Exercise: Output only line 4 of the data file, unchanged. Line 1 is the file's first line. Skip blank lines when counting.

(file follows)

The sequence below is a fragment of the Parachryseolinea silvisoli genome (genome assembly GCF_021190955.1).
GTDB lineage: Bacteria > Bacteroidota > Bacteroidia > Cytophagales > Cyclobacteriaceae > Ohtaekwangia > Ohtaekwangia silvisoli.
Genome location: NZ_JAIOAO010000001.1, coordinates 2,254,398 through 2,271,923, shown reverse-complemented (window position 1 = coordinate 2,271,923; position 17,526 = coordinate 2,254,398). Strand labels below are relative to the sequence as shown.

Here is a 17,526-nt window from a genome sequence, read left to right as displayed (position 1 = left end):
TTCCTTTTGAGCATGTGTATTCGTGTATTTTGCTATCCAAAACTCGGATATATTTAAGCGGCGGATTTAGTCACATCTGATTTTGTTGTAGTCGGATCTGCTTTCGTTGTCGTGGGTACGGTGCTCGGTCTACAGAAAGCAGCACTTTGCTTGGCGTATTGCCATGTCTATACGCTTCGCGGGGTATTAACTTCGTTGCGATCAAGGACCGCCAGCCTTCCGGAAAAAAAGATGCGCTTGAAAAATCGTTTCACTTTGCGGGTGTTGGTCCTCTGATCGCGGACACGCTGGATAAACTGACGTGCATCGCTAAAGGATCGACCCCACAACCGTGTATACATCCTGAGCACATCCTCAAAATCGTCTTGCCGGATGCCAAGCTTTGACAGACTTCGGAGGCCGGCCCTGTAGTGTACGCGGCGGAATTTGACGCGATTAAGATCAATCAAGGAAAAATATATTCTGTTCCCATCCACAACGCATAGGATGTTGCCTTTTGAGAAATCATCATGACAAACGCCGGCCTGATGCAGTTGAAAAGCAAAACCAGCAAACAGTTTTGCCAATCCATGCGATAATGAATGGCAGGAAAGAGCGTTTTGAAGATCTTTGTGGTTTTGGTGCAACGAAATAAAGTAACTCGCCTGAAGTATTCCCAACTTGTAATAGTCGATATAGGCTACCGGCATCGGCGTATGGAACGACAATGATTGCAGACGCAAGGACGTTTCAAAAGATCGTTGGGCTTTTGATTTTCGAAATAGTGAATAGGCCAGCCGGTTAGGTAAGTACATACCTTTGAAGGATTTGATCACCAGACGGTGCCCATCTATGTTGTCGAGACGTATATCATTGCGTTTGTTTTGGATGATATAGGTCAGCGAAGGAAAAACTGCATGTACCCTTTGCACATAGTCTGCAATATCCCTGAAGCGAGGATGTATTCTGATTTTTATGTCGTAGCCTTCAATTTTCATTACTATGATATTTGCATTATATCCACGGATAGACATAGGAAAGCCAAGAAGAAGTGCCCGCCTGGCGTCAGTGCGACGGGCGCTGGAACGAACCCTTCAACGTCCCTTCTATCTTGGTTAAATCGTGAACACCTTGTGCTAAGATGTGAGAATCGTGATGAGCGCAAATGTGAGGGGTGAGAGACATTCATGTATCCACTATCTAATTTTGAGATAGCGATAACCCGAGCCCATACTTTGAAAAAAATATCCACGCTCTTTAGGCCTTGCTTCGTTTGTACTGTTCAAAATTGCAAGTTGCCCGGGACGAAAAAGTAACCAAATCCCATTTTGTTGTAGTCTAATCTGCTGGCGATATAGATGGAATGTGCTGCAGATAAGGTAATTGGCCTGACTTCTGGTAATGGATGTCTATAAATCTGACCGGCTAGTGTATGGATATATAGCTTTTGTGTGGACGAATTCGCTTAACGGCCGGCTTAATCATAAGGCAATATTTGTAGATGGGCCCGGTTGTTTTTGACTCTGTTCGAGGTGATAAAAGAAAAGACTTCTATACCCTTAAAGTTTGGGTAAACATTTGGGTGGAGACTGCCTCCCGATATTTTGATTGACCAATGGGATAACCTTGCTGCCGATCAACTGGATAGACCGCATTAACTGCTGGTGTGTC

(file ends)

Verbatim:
Here is a 17,526-nt window from a genome sequence, read left to right as displayed (position 1 = left end):